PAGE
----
India’s ‘Hugging Saint’ Embraced by America
July 27, 2006
ReligionNewsBlog.com • Wednesday August 2, 2006
The American media have dubbed her the “hugging saint.” This 53 year-old south Indian woman named “Amma” – the word means “mother” in Sanskrit – is actually a religious guru known for the hugs she gives those who seek an audience with her. She is reported to have millions of devoted followers in her native India. But she has a following as well in the United States, where tens of thousands of Americans already sold on the healing power of yoga and meditation, have lined up to see and experience Amma on her annual North American tours.
The large open auditorium at the Manhattan Center is a swirl of sound and color on the first day of Amma’s visit to New York, as vendors sell intricate Indian silks and religious objects, as well as photographs of Amma, and tout her many large-scale charitable projects – from tsunami relief, to support for universities, hospitals and orphanages. Chanting and sitar music add to the atmosphere.
But the absolute focus in the room is chubby, dark-skinned Amma herself. Hour after hour, wearing flowing white traditional dress, she sits at the foot of the stage, hugging those who have lined up for her embrace, whispering holy blessings, offering them candy, fruit and extra prayers.
This is darshan, the Sanskrit word for the act of basking in the presence of a holy person. It’s a rite normally associated with Hindus. But most of those gathered here are Caucasian Americans like “Anjali,” who has received darshan from Amma every year for 13 years. “I am here for love, Amma’s divine love,” she says. “Amma’s message is compassion. And I think we have such a need for that, especially in New York where everything gets so hectic and we are so busy trying to pay the bills, and we have so many problems. And we come to Amma and we feel that sense of peace.”
Many, like Tracy from suburban New Jersey, learned about Amma only recently, and decided to come see her in the hope that Amma might sooth the emotional pain she feels. “I’ve got to get better within myself,” she says. When asked whether she has been hugged yet, she smiles. “Not yet. I can’t wait. I’m going to cry like a baby. She’s gonna get it out of me. All the bad stuff.”
Amma’s background and style are Hindu, yet she does not ask others to adopt that path. Indeed, she encourages people to look more deeply into their own religious traditions, whatever they are. At the root of all authentic teachings, Amma says, are love and compassion, which she tries to convey through the nurturing mother image she projects.
That was an effective form of communication for “Janini,” Amma’s archivist. She says that when she first saw Amma, she was a university professor — and a deep skeptic. “And I kept watching for the slip, the flaw, the little thing that would give it away as a hoax,” she recalls. “I never saw it. And the more I sat there, the more she seemed to me to be the real thing. So I had this reflection. I thought ‘Look, if God, or the Divine is gonna break through in our universe in these days, this is the face of God we need to see. We need God the Mother. We don’t need to have the Judge, and we don’t need the Lawgiver right now. We’ve got lots of laws and we just break them. We need love.’”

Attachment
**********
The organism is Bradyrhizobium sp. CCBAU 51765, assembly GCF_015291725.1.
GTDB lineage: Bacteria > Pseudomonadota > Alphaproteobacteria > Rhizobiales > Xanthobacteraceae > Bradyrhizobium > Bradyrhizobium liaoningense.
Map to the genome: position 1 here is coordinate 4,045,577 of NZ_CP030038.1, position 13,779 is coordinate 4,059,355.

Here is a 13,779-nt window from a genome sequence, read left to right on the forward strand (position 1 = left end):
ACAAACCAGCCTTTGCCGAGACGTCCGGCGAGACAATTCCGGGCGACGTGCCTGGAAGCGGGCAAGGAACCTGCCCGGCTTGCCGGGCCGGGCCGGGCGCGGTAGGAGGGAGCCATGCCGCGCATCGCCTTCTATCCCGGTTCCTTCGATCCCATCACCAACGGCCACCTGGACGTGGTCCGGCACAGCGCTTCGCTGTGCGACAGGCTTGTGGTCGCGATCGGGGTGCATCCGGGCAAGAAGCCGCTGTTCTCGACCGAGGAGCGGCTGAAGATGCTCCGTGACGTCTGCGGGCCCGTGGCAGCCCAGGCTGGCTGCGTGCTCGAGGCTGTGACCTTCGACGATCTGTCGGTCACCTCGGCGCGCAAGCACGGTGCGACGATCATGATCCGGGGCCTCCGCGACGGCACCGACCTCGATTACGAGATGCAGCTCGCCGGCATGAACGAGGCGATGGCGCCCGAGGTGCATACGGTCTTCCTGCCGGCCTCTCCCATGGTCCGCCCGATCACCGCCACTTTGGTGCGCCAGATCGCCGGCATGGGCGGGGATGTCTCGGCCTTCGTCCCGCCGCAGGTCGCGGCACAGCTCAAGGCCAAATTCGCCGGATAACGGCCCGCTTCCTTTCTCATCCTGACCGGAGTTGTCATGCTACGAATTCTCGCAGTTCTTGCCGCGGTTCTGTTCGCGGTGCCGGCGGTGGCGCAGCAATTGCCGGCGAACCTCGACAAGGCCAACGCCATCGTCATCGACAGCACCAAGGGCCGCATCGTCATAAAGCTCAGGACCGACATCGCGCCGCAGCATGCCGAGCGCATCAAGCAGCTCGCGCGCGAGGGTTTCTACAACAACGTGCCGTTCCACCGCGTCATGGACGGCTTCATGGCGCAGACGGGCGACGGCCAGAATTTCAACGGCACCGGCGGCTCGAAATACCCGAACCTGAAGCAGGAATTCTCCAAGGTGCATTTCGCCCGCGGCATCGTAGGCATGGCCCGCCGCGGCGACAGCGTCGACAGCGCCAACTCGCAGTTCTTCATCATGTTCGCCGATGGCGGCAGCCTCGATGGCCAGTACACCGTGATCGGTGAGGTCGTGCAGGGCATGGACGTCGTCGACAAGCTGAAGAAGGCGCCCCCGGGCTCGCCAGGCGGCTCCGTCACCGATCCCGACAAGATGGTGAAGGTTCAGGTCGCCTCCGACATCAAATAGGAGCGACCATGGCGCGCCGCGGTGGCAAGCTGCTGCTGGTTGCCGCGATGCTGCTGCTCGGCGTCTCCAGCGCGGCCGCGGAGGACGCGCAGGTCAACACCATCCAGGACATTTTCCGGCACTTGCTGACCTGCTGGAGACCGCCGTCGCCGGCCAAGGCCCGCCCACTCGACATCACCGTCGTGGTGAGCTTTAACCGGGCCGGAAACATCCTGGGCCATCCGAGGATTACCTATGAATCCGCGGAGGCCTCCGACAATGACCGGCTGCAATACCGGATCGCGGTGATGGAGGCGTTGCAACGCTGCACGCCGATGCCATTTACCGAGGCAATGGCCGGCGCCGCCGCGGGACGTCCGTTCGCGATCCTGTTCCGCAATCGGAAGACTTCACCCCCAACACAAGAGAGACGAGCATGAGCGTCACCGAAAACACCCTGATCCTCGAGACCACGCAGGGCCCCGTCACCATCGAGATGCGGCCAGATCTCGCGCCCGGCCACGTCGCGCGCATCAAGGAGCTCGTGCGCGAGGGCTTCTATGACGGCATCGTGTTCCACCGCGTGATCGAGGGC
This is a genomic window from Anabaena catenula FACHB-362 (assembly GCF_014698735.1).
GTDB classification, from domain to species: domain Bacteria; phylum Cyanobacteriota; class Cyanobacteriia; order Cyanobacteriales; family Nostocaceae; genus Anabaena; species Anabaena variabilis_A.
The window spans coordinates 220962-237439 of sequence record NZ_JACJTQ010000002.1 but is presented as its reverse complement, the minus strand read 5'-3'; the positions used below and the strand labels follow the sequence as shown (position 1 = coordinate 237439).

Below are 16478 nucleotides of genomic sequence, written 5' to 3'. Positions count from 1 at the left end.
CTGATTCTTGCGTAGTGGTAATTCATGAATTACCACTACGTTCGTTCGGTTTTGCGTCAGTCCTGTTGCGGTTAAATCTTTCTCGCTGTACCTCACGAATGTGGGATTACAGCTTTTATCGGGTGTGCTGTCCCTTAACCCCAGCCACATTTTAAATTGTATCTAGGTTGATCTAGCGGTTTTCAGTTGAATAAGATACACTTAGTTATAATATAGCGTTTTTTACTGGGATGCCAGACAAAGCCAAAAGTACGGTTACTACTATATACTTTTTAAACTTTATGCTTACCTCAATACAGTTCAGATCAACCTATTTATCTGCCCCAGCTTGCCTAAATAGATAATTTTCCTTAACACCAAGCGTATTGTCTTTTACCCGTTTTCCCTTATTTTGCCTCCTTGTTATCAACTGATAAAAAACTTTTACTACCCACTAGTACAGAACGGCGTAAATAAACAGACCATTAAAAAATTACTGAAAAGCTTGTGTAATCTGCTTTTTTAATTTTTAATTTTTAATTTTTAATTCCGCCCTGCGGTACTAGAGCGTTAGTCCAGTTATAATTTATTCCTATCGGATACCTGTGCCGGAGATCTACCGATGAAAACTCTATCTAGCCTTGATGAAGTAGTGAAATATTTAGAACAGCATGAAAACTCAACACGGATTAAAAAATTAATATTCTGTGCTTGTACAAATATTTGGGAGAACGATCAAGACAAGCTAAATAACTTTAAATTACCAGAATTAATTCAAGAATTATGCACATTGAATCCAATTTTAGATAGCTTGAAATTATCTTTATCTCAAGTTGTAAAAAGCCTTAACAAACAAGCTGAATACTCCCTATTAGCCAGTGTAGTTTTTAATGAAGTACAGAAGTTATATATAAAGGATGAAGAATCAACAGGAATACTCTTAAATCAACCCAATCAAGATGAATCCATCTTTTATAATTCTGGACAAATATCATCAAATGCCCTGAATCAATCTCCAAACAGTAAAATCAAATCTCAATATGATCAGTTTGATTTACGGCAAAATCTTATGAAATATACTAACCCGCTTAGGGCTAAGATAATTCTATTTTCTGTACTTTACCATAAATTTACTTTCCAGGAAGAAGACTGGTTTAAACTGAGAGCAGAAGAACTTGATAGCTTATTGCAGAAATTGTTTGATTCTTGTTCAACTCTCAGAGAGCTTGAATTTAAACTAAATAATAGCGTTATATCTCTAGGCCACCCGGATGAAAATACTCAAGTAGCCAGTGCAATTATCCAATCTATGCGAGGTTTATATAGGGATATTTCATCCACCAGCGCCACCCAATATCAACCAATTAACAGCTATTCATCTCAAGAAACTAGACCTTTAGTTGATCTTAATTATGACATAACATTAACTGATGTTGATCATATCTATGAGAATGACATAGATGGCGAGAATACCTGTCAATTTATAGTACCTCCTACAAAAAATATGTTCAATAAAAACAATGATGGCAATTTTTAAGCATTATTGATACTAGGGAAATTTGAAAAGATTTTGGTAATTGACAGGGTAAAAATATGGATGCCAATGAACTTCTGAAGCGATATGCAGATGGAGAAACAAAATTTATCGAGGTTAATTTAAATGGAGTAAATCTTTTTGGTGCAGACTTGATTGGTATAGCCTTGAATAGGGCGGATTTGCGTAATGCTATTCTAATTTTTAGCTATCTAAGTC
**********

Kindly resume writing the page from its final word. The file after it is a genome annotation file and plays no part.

A tea merchant named Lee says that, over time, Amma’s love has brought positive change to his life, and through him, to the people he knows. “My experience with her has made me more tolerant and more compassionate,” he says, “so my life gets better because I am better to the people around me.”
Amma is often compared to Mother Teresa or Gandhi in her devotion to the poor, whom she believes we are duty-bound by God to serve. But the people coming to see her on her North American tour are relatively affluent Americans. When asked why she comes to the West to embrace them, Amma says through a translator that material wealth is no indication of true riches.
“Even if you have a good house, a good car, enough money, enough food, still life is not complete. There is something lacking. So even if they have air-conditioned houses, they cannot sleep if there is no peace of mind. There are even people who commit suicide in their air-conditioned homes. Why? Without peace, without love, everything is empty.”
Janini adds that there are two types of poverty that Amma addresses. “One is a poverty of the heart, and one is a poverty of physical goods such as shelter and food and so on.” Janini quotes Amma as saying: “If we can just solve the poverty of the heart, the other will take care of itself,” and explains that physical poverty will be taken care of “by those whose hearts have come alive. There is a starvation for love. Not to be loved, but to be loving. She’s trying to help us get there.”
To judge from the large crowds Amma has attracted on her North American tour, that help seems to be deeply appreciated.
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